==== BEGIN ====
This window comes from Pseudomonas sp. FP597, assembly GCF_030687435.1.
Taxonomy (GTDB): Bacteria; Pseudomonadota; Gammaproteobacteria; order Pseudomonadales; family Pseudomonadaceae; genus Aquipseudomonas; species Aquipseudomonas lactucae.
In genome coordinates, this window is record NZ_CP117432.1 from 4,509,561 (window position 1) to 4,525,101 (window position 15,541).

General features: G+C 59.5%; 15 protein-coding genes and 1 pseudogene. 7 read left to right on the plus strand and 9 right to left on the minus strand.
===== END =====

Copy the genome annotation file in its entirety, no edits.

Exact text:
This window comes from Pseudomonas sp. FP597, assembly GCF_030687435.1.
Taxonomy (GTDB): Bacteria; Pseudomonadota; Gammaproteobacteria; order Pseudomonadales; family Pseudomonadaceae; genus Aquipseudomonas; species Aquipseudomonas lactucae.
In genome coordinates, this window is record NZ_CP117432.1 from 4,509,561 (window position 1) to 4,525,101 (window position 15,541).

General features: G+C 59.5%; 15 protein-coding genes and 1 pseudogene. 7 read left to right on the plus strand and 9 right to left on the minus strand.